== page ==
Dogs Dislike 'Big Bang' Theory; Pets and Fireworks
When it comes to pets and fireworks, the “big bang” theory is no theory; fireworks are terrifying for many dogs and cats. And why wouldn’t they be? We know and understand why the big bangs are happening. But our pets don’t get that luxury, and the big bangs are no fun for them. It’s actually adaptive for them to be fearful of these sudden loud blasts. And, aside from the sound, who knows what they may smell (remember pets’ sense of smell far exceeds our own).
What you do about it can depend on just how afraid your pet happens to be. Always begin with a consultation with your veterinarian or a veterinary technician with behavioral training.
If your pet’s terror level is high—in the “red zone”—signs might include shaking, becoming self-destructive, excessively salivating, incontinence, decreased appetite, and/or described as “inconsolable.” The most humane approach for these pets may be anti-anxiety medication.
Enlightened veterinarians today know what to prescribe (and what not to prescribe). For example, a drug called acepromazine is no longer considered a good idea, as it was years ago, because it doesn’t impact the dog’s seriously heightened anxiety level, it merely causes drowsiness. Similarly, Benadryl can make dogs sleepy, but the drug does nothing to alter brain chemistry. So, now what you have is a sleepy dog, but no less terrified.
It’s arguably inhumane to force drowsiness in a terrified pet. Imagine, you are frightened because you’re in a room filled spiders. To get over the fear, your doctor gives you a sedative. Now you’re trying desperately not to fall asleep, and you remain terrorized.
True anti-anxiety medication affects brain chemistry to effectively lessen anxiety. If some drowsiness is associated, that isn’t necessary a bad thing, but this is different than merely causing a terrified pet to become sleepy. A specific medication that works for one dog may not be as effective for another, and some drugs require time to kick in. It’s best to not wait until July 3 to consult your veterinarian.
For many dogs, drugs may not be required because the anxiety level isn’t quite in the “red zone.” Instead, behavior modification might do the trick, particularly if you supplement with some products listed below.
Start by desensitizing and counterconditioning your dog to the sounds of fireworks. The idea is to play the sounds of those big bangs very softly as the pup plays or eats, and ever so gradually pump up the volume (and bring the game or the food dish closer to the speakers).
At dogsandfireworks.com, you can download a free MP3 of fireworks sounds. Celebrated dog trainer Victoria Stilwell, from Animal Planet’s “It’s Me or the Dog,” offers an entire program with firework sounds on her site for $19.98. Also, Stilwell partners with “Though a Dog’s Ear” for $29.98.
For some dogs, simply combining several of the products and methods listed below would work best.
Take your pet to the basement or the most secluded room in your home. Pump up the music so the dog doesn’t hear the fireworks. You can play classical music, or even specially produced music from A Sound Beginning, or other sites with music to help lessen anxiety of worried dogs. Also, try to distract your dog or cat with play. Don’t worry, you’re not rewarding your pet’s fear; instead you are readjusting from fearful mode into playful mode.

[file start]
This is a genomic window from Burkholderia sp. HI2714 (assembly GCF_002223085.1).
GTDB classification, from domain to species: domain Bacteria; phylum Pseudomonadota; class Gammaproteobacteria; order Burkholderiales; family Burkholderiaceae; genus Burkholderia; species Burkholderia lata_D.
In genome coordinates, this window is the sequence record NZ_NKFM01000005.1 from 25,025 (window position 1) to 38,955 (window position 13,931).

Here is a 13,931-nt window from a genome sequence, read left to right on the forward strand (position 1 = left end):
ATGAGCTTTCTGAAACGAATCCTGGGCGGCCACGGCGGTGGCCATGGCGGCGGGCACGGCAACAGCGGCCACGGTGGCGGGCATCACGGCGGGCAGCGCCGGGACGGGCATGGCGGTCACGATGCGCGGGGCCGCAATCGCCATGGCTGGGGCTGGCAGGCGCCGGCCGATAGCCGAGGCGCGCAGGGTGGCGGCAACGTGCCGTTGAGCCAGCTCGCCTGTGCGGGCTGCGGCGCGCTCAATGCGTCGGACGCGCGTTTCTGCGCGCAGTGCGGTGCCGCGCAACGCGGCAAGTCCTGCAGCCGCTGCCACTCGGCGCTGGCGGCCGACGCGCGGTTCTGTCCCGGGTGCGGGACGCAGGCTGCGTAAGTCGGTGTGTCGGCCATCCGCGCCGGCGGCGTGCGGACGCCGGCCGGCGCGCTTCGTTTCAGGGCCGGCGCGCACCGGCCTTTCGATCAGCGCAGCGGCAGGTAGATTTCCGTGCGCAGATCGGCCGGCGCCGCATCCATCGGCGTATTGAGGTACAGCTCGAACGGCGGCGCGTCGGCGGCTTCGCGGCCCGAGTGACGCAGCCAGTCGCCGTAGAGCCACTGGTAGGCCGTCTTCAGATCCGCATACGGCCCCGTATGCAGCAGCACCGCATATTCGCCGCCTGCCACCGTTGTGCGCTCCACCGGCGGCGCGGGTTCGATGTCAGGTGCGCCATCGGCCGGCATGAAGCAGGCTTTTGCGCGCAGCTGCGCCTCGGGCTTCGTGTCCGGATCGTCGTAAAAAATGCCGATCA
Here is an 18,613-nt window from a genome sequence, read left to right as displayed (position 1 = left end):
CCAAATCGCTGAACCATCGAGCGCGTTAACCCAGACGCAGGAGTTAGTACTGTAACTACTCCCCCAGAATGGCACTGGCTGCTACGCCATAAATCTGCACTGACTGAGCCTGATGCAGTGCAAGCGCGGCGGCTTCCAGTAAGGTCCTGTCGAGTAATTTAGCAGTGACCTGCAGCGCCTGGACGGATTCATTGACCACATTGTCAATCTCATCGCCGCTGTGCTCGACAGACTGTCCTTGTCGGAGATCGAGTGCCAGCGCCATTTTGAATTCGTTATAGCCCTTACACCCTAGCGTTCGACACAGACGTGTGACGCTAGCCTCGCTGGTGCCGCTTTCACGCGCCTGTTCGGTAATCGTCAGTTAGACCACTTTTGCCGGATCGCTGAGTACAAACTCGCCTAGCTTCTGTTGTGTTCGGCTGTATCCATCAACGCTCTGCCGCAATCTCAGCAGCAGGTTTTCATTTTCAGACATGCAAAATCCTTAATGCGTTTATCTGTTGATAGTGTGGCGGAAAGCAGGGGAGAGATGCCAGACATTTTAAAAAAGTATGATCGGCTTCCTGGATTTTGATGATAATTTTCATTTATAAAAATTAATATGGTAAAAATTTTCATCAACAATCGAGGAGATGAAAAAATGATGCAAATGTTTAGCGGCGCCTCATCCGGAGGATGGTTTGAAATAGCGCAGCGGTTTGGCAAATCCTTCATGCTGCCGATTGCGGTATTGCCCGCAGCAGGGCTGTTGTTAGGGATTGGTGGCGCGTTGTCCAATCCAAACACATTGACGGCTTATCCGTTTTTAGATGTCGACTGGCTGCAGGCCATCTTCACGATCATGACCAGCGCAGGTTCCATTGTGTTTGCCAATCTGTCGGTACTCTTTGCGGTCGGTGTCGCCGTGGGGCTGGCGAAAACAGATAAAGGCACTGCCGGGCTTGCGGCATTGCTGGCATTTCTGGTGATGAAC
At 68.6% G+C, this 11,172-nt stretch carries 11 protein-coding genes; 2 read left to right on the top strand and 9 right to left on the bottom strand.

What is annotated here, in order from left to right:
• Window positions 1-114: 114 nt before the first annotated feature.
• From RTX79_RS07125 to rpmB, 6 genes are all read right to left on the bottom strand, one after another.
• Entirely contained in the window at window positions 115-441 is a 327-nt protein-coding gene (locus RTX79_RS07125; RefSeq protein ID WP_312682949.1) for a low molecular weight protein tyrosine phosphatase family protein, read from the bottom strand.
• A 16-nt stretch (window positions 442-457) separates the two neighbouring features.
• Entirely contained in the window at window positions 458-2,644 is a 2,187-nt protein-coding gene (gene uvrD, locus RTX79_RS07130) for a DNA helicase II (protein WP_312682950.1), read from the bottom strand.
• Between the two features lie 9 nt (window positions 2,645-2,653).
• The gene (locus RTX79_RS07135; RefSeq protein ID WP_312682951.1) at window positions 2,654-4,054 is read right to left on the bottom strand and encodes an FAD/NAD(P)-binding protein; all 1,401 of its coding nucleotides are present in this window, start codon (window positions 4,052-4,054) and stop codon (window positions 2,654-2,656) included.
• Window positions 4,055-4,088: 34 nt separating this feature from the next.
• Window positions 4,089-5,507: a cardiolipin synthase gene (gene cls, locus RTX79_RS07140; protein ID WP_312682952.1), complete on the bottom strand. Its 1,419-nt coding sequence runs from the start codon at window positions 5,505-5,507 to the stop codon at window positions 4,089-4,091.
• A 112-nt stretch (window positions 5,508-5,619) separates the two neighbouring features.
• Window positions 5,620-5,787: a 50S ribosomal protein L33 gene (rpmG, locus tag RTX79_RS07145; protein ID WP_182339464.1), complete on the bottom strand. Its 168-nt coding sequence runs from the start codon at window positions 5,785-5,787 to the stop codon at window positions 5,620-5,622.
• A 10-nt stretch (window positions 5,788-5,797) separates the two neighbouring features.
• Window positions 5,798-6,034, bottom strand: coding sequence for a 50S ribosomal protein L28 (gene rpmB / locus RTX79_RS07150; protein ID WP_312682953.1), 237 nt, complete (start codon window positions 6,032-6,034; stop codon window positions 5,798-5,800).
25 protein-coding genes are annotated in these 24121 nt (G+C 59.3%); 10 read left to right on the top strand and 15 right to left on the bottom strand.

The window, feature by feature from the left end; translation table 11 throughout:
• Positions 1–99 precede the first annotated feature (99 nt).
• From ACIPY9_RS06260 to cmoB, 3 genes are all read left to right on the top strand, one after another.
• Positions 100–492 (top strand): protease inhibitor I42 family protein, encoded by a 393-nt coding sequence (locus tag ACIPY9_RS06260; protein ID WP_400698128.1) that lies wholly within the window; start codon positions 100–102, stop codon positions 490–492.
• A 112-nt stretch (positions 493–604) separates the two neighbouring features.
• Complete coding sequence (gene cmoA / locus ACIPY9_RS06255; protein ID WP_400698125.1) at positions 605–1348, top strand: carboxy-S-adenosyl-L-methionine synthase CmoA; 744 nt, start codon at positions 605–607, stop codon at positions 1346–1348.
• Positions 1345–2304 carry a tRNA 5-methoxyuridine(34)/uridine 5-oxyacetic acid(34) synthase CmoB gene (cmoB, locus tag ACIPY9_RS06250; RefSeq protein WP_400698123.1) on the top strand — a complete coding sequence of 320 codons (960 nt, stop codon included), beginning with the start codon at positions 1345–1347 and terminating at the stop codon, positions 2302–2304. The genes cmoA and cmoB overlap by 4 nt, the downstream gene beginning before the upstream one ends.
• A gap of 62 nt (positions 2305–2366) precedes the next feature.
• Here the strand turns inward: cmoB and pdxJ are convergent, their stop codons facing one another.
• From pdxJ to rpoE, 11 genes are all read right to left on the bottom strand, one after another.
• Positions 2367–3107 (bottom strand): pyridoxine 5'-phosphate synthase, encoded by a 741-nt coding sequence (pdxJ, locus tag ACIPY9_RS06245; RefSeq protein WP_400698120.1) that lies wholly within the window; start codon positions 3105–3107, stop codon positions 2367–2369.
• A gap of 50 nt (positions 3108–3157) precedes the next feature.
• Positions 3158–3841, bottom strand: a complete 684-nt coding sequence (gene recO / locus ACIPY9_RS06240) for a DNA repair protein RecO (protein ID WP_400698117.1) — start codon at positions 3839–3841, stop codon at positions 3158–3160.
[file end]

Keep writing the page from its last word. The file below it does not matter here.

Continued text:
Here are some products that might help:
Adaptil: A copy of the naturally occurring and comforting pheromone released by mother dogs to reassure puppies. Adaptil is available as a plug-in diffuser, or infused in a dog collar to go wherever your dog goes to help make your pup feel comfortable in his or her environment.
Thundershirt: A vest that applies gentle, constant pressure, similar to swaddling an infant. The original product was created to lower anxiety, usually for dogs fearful of storms.
Storm Defender: With its special lining, wrapping this around your dog may relieve nerves.
Anxiety Wrap: This product uses acupressure and gentle, maintained pressure to relieve stress and fear in dogs.
Zylkene: This nutritional supplement is derived from casein, a protein found in milk, and is used to promote relaxation.
CALM: A Royal Canin prescription diet for cats and smaller dogs, CALM includes two amino acids that help pets maintain emotional balance: alpha-casozepine and L-tryptophan. Additionally, the formulas include nicotinamide, also known as Vitamin B3, which creates a calming effect within the central nervous system.
SILEO (dexmedetomidine oromucosal gel): This is a new oromucosal gel formulation. When rubbed on the dog’s gums it can have a calming effect (specifically for noise-associated anxiety). It may cause some sedation depending on dosage, but, in this instance, that’s not a bad thing (only available through your veterinarian).
Solliquin: A chewable nutritional supplement that includes stress busters like L-Theanine, magnolia officinalis, and phellodendron amurense. All big words, but safe, and really can work.
Ear plugs for dogs: Originally created for gun dogs, these help to mitigate the big bangs. Ear muffs for dogs are also available. Sometimes, convincing dogs to keep them on can be a challenge.
There are a wide variety of other “calming products,” from aromatherapy to other nutritional supplements. Most of these are without much basis in science, but can certainly work for individual pets.